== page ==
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Powerschool Tutorial Link: https://5il.co/1h0mg
Profile of a Graduate Link: https://5il.co/1h0mh
Pk-5 Grading Change
As we approach the end of the third quarter we are excited to reveal our new report card. Our hard work on identifying district standards in Math are now ready to be measured. Students will be scored on each of the priority standards inside the classroom. The standards-based approach allows our students regular practice of the skills before assessment and measurement of content mastery. This enables teachers to adapt and reteach lessons to support varying student levels. We also see the progression of learning as students improve their skills on a scale of 1-4. Receiving a 3 indicates the student is on grade level and performing at expectation.
The standards help us improve our method of delivery and instruction. They allow both teachers and students the opportunity to adjust during the process of learning. The immediate feedback prompts student reﬂection and teacher growth. This process promotes mastery of skills for long-term retainment and development of skills through a progression over years. Math, Science, and Social Studies are our ﬁrst subject areas you will notice this grading change. Reading will be assessed on our traditional grading scale until we develop those district standards.
K-12 Proﬁle of a Graduate- 5 Pillars of Success
We, at Linton Public School, are pleased to announce an exciting new approach in helping to create a holistic student, the Linton Public School Proﬁle of a Graduate. In addition to helping students reach their academic potential, we feel it is equally important to help our students reach their full human potential as they leave our school and take on the challenges of the world. To help guide our students through their growth, we have developed 5 Pillars to our Proﬁle of a Graduate that we feel are critical to student success: Critical Thinking, Citizenship, Responsibility, Collaboration, and Resiliency.
Not only will these pillars be posted in classrooms and within our school walls, but they are also implemented in PowerSchool and will be shared out on our report cards to all students, K-12. In order for student growth to occur, it is critical to give students and parents consistent feedback on progress through PowerSchool. Student feedback on their progress towards proficiency of the Profile of a Graduate is completely separate from their academic reporting, and it will be reported on a standards-based scale of 1-4 rather than the traditional grade reporting of an A through an F. Each week, students will be assessed by teachers on their proficiency in each of the 5 pillars. Students start with a score of 3, which represents the proficiency expectation for each pillar. When the semester report card is run, PowerSchool will pull the final 3 scores assigned by each teacher and calculate a final score. Parents can log into PowerSchool throughout the semester to check weekly updates on their student’s progress. Included in this letter is a universal rubric that will be used for students in grades 6-12, giving examples of what proficiency looks like for each respective pillar. This letter also contains parent instructions to check PowerSchool progress.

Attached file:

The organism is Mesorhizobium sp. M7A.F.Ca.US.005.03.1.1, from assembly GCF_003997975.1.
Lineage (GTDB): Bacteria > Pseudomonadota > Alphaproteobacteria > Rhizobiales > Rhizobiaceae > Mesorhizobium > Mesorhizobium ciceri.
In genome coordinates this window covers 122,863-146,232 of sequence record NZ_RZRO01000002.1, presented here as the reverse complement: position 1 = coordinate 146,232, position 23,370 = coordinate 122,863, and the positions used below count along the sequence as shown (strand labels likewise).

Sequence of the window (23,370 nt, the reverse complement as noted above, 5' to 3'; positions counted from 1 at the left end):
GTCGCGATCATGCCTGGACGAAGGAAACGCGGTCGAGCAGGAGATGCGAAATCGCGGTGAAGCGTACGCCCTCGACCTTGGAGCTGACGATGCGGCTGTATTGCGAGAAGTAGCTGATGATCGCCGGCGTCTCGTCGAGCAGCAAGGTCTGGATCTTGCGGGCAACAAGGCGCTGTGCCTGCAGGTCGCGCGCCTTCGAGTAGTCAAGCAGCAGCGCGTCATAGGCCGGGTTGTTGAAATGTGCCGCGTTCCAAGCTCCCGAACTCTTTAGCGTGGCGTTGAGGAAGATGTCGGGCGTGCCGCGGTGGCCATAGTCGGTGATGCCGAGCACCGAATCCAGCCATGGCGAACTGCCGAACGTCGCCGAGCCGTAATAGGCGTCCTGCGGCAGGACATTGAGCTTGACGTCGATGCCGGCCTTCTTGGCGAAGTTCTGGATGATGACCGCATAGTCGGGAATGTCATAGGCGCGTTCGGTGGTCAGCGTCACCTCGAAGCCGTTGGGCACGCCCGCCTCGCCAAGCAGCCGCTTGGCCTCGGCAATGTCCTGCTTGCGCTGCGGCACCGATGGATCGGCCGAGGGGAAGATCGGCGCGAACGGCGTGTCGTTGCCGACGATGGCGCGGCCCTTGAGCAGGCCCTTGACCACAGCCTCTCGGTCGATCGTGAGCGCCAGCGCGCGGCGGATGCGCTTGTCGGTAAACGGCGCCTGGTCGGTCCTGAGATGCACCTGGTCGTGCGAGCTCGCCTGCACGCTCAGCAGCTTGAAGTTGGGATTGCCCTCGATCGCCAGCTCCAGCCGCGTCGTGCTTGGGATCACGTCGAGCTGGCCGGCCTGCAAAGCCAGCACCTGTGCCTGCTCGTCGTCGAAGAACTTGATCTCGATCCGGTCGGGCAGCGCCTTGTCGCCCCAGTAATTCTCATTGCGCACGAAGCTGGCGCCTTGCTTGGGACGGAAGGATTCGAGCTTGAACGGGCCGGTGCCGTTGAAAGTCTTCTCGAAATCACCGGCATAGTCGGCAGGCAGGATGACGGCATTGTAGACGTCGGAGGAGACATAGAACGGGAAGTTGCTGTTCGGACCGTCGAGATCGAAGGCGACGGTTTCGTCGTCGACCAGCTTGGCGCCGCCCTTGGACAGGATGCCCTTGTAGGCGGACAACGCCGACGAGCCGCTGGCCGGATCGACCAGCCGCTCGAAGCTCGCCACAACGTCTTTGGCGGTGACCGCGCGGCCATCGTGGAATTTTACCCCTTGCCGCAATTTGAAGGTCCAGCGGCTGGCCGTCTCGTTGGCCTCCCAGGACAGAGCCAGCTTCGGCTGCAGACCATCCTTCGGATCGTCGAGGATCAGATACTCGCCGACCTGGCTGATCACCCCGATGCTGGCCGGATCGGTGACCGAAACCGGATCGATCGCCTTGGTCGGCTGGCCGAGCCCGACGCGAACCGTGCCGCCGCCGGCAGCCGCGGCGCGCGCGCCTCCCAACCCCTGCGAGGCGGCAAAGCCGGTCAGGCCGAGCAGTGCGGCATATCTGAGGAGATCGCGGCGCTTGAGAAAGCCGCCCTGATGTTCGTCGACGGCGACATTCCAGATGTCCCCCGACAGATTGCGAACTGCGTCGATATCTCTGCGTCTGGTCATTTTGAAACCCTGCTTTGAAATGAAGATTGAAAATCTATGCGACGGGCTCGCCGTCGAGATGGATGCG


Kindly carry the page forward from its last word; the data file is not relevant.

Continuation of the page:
How is my child doing Traditional vs. Standards?
If you’re confused by what the levels mean, don't worry we're here to help! Keep in mind that a 3 or “meets grade level expectation” isn’t the same as a B. It means your child has met state standards, and that’s good. Also, even top students can earn a 2 or “approaching grade level expectation” grade, which can be a shock for some families. But it’s more important to know if your child is struggling with a concept and to see the progression of learning that is occurring. Keep in mind, that early low scores aren’t averaged into the final grade—so once your child masters the concept, their final grade shows that. Level 4, “exceeds grade level expectation”, maybe the trickiest to understand. If your child earned A’s on traditional report cards, they may have received them for meeting the teacher’s requirements, not necessarily for excelling at or going beyond grade level according to state standards. In the new system, 4’s may be harder to come by (and 3’s should be celebrated). As the grading system becomes familiar, you’ll get more comfortable. The important thing is that your child is learning and making progress. Celebrate learning, and the grades will follow.